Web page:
5. Assist the current crew to fulfill that role. Make sure you have an in-depth work style and personality assessment of your crew members so you’ll have the insight to help man on lighthouse with boatseveryone thrive and to get the best performance from every member of the team. You’ll want to know how someone problem-solves, deals with stress, makes decisions, processes information, creates and follows up on leads, etc. This will help to ensure that you have the right person in the correct position so they can perform to the best of their ability. Contact us at reception@lighthouseconsulting.com to get started.

If you have the right team in place, your organization will be able to deal with the many challenges that will come along during the voyage. The key is to hire right the first time and to assist those on board to be the best that they can be. This will lead to happy customers, happy employees, innovation for the future, efficiency for delivery of the product or service and of course, a profitable bottom line.

You can gather additional ideas for working with your current and future crew members by reading Cracking The Personality Code. To order this book, go to: www.lighthouseconsulting.com.

Permission is needed from Lighthouse Consulting Services, LLC to reproduce any portion provided in this article. © 2014

Dana Borowka, MA, CEO of Lighthouse Consulting Services, LLC and his organization constantly remain focused on their mission statement – “To bring effective insight to your organization”. They do this through the use of in-depth work style assessments to raise the hiring bar so companies select the right people to reduce hiring and management errors. They also have a full service consulting division that provides domestic and international interpersonal coaching, executive onboarding, leadership training, global options for expanding your business, sales and customer service training, operational productivity improvement, 360s and employee surveys as well as a variety of workshops. Dana has over 25 years of business consulting experience and is a nationally renowned speaker, radio and TV personality on many topics. He provides workshops on hiring, managing for the future, and techniques to improve interpersonal communications that have a proven ROI. He is the co-author of the books, “Cracking the Personality Code” and “Cracking the Business Code”. To order the books, please visit www.lighthouseconsulting.com.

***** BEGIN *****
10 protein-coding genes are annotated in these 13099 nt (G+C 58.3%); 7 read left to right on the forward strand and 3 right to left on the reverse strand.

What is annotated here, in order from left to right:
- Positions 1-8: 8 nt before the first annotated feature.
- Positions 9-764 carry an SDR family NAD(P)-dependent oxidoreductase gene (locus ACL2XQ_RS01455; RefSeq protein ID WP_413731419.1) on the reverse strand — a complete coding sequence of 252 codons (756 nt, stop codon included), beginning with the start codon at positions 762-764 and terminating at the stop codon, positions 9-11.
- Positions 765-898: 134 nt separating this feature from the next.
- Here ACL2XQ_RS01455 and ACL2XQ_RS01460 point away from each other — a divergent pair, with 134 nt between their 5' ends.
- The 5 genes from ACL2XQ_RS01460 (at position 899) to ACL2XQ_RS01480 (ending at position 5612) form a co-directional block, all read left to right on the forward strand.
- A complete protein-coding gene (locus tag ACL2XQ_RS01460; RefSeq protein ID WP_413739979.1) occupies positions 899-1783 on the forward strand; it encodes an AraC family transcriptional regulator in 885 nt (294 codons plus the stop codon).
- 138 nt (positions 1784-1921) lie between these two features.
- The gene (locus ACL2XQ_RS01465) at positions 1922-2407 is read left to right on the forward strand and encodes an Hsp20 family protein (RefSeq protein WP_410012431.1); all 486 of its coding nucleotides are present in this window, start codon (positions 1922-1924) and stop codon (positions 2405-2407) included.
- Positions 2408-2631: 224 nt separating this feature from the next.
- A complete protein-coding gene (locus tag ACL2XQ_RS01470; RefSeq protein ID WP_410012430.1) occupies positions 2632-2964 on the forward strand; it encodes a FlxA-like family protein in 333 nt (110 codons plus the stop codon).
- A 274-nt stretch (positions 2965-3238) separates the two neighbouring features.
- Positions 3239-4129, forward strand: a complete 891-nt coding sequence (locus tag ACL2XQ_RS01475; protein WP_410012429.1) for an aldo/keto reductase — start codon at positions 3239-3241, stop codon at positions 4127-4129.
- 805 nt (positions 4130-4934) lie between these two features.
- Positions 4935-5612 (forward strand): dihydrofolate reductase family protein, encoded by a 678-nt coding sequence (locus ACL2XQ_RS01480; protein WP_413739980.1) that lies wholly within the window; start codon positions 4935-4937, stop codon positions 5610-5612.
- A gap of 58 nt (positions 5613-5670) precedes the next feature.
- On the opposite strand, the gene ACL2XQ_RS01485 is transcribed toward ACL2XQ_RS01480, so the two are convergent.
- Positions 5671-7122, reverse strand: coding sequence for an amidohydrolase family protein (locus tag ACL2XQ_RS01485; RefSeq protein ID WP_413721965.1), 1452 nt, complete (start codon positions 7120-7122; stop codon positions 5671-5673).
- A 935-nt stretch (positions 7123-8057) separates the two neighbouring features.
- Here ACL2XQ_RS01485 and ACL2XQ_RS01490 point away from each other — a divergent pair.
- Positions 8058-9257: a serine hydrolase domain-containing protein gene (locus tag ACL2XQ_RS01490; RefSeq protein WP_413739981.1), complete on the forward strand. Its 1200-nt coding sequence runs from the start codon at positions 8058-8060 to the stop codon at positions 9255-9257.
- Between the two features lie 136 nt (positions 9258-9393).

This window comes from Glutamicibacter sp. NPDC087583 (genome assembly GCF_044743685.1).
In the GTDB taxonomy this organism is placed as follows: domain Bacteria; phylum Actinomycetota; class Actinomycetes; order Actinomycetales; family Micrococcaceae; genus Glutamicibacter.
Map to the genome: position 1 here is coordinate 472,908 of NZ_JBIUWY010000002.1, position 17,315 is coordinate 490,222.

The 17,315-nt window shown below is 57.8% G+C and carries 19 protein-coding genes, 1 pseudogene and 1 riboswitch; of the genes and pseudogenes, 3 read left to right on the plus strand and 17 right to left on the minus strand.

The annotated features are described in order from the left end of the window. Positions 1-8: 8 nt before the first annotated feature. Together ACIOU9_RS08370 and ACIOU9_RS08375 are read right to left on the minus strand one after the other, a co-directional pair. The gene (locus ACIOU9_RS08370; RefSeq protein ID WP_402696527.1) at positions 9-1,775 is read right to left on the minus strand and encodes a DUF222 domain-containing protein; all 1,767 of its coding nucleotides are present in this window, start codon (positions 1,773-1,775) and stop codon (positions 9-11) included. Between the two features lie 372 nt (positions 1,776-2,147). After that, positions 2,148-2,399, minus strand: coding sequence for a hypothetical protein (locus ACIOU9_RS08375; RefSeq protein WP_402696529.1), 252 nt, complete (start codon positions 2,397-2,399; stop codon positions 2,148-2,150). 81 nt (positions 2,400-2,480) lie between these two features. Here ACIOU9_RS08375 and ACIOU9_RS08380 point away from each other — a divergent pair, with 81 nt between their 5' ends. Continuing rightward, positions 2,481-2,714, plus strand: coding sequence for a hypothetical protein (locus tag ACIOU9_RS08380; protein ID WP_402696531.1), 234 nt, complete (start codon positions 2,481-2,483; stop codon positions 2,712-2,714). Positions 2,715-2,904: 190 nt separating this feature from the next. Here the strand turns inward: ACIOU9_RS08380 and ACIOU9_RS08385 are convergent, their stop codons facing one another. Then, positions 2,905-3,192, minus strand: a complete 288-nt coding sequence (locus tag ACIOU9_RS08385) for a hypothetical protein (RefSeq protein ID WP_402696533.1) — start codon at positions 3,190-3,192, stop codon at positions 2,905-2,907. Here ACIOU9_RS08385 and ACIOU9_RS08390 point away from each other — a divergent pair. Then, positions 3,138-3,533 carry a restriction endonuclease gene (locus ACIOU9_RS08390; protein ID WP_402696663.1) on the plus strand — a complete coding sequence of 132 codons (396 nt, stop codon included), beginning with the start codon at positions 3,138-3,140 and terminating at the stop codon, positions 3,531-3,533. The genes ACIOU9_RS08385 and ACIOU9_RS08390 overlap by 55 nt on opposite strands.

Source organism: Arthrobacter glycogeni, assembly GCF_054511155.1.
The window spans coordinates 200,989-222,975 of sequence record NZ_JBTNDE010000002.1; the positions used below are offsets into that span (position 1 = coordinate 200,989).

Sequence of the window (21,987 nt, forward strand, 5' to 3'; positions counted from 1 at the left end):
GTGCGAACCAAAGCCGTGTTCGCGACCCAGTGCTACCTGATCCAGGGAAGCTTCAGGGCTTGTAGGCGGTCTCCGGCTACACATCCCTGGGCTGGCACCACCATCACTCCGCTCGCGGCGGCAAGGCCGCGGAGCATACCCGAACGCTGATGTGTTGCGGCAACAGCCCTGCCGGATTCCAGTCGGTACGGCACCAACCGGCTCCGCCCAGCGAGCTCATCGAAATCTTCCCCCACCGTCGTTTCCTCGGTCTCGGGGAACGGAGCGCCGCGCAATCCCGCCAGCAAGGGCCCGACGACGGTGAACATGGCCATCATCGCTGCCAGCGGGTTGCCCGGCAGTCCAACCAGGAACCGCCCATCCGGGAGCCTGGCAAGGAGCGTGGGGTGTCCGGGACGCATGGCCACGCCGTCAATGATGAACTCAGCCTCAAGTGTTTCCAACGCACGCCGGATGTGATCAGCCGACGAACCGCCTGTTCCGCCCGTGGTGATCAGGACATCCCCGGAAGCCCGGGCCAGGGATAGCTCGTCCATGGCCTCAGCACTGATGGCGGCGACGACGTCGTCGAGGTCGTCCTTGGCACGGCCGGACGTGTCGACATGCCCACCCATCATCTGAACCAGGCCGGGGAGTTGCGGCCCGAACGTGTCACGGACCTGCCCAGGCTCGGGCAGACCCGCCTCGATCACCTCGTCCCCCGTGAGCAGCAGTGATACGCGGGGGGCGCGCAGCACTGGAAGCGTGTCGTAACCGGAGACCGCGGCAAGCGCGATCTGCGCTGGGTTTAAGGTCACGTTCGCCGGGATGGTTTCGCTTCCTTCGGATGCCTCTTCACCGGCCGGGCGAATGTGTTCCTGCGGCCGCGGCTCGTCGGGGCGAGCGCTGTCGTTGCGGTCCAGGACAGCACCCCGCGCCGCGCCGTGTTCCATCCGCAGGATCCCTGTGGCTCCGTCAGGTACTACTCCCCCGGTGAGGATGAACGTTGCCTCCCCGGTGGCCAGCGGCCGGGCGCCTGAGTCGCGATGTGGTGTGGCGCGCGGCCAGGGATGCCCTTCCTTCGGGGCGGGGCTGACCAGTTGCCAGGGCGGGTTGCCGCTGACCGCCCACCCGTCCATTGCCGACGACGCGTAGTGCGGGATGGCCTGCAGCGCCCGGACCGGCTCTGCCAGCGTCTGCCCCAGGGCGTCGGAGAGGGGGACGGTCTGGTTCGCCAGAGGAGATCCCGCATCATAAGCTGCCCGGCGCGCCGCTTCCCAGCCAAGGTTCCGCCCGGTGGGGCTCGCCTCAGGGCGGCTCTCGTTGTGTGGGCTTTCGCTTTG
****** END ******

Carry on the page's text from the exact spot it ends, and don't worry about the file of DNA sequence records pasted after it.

If you would like additional information on this topic or others, please contact your Human Resources department or Lighthouse Consulting Services LLC, 3130 Wilshire Blvd., Suite 550, Santa Monica, CA 90403, (310) 453-6556, dana@lighthouseconsulting.com & our website: www.lighthouseconsulting.com

Lighthouse Consulting Services, LLC provides a variety of services, including in-depth work style assessments for new hires & staff development, team building, interpersonal & communication training, career guidance & transition, conflict management, 360s, workshops, and executive & employee coaching. Other areas of expertise: Executive on boarding for success, leadership training for the 21st century, exploring global options for expanding your business, sales and customer service training and operational productivity improvement.

Things to Consider for Operational Excellence

By Ted Margison – Excerpt from the book, Cracking the Business Code

[dropcaps type=”circle” color=”” background=””]T[/dropcaps]his section was going to be “8 Things to Consider for Operational Excellence”. The good news for you: there are only two things to consider.
bizbuilding1

Better Visibility Provides Better Results

A supplier of protective gear was struggling to meet demands. “We have tried everything over the past couple of years but nothing works. Our turns are less than 1 and we still can’t fill demand. We’ve been selling size 10 and 11 boots the last couple of years and now a customer needs size 13. No matter what we stock, it doesn’t seem to be the right thing; it’s like a guessing game.”